Friday, June 08, 2007

Iraq 4Ever

Finally a bit of comprehension from a mainstream media source.

Just how long is the issue of the day in Iraq-obsessed Washington. And frighteningly, no one seems more confused about the plan than Bush himself. In two separate appearances in the last week, he alternately invoked last fall’s Baker-Hamilton report—which envisioned a substantial pullout by early 2008—and America’s South Korea occupation, which has been a robust front-line presence for more than 50 years. Which is it?

Neither, as it turns out. The Washington commentariat has suggested recently that Bush seems ready to pronounce the imminent end of his “surge,” which by several accounts has failed both to secure large parts of Baghdad and, on a more strategic level, to prod the still-paralyzed Iraqi government to govern. “I would like to see us in a different configuration at some point in time in Iraq,” the president said at a Rose Garden news conference on May 24. So is he talking about a “Plan B?” he was asked. “Actually, I would call that a plan recommended by Baker-Hamilton, so it would be a Plan B-H,” the president joked.

In fact Bush has no intention of going back to Baker-Hamilton, says a senior White House official, who requested anonymity because he is not authorized to speak on the record. Sure, he’s paying a lot more lip service to its recommendations, partly in an effort to gain new bipartisan consensus on Capitol Hill after the White House’s successful effort to thwart a Democrat-led withdrawal plan. But one of the central recommendations of the Baker-Hamilton report called for a dramatic consolidation of the U.S. presence onto a handful of large bases like Balad. There, U.S. air units and special ops would mainly focus on killing Al Qaeda and leave the Iraqis more or less to their own devices. A long-term presence at Balad is still part of the plan—it always was—but the White House official told NEWSWEEK this week that the Baker-Hamilton panel misunderstood the mission. “What Baker-Hamilton didn’t get right is the military feasibility of doing anti-Al Qaeda missions based primarily on special forces operations,” he told me. “That isn’t feasible because Al Qaeda is so entrenched in the population.” When the National Intelligence Estimate “gamed this out,” he said, it concluded that sectarian violence was now so out of control that to allow Shiite reprisals to occur while the Americans remained hunkered down on their bases would only fuel support among the Sunnis for Al Qaeda, which would grow even more entrenched. Hence the surge’s effort to rein in Moqtada al-Sadr’s Mahdi Army and other chief culprits.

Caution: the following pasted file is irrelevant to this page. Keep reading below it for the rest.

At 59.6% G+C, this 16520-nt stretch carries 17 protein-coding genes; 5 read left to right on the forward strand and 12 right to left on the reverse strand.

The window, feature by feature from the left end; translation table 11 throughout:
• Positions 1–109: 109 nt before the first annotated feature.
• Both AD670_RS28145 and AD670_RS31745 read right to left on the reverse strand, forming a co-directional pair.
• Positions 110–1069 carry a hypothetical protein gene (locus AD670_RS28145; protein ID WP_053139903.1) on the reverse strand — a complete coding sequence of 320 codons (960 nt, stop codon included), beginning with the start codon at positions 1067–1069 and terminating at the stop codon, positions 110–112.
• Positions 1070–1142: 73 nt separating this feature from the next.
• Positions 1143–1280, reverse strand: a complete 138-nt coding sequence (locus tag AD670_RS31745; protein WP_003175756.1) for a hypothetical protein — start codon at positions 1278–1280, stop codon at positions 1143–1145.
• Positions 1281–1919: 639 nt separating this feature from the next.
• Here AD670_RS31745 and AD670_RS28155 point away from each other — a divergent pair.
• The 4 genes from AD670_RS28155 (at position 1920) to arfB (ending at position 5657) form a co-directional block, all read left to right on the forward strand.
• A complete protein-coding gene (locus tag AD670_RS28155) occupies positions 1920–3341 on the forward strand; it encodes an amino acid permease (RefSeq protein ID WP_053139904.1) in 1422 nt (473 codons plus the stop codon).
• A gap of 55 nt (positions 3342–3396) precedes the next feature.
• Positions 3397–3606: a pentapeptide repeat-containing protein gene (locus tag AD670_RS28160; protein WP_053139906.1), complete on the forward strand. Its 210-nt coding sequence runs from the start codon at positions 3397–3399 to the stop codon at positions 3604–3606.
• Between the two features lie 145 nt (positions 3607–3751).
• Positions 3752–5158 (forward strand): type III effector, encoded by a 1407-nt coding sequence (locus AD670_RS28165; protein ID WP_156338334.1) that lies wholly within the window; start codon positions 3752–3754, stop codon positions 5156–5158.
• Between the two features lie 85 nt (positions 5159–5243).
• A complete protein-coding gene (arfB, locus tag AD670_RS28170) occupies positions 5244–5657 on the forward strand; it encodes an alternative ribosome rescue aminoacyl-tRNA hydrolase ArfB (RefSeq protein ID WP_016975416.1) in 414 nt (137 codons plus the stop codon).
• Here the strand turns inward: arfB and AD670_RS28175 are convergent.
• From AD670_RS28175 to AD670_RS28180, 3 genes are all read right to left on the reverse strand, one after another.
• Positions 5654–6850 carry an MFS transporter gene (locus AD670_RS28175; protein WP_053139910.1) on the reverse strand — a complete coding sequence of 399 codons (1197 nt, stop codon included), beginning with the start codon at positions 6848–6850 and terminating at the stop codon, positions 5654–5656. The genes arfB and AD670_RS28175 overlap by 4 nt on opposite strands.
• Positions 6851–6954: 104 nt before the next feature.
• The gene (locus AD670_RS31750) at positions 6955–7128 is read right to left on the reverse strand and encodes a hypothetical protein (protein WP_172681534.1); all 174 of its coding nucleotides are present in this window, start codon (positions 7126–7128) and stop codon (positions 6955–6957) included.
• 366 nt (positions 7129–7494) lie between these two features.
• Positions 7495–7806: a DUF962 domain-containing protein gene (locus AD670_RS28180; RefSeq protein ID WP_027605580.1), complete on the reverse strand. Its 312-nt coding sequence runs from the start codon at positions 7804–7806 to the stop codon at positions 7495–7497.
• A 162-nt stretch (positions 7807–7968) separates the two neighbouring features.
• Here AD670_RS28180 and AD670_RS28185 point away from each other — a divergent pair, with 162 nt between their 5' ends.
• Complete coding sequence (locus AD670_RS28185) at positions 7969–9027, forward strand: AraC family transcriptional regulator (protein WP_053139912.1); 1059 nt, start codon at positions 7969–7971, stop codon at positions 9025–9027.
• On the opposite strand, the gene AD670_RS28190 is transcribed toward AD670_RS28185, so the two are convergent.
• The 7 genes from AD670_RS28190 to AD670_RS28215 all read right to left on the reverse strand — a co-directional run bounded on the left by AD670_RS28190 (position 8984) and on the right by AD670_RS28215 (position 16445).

The upshot is there really is no Plan B, or Plan B-H, or indeed anything coherent. The goal is Baker-Hamilton’s “end-state,” but without the training up of Iraqis that would allow the recommended pullout to happen by March 2008. It’s the South Korean occupation without the truce, or a status-of-forces pact. It’s just Iraq, in other words— a quagmire that is as resistant to solutions as ever.

While there are other reasons, the main reason we stay in Iraq is because of the vanities of incompetent people.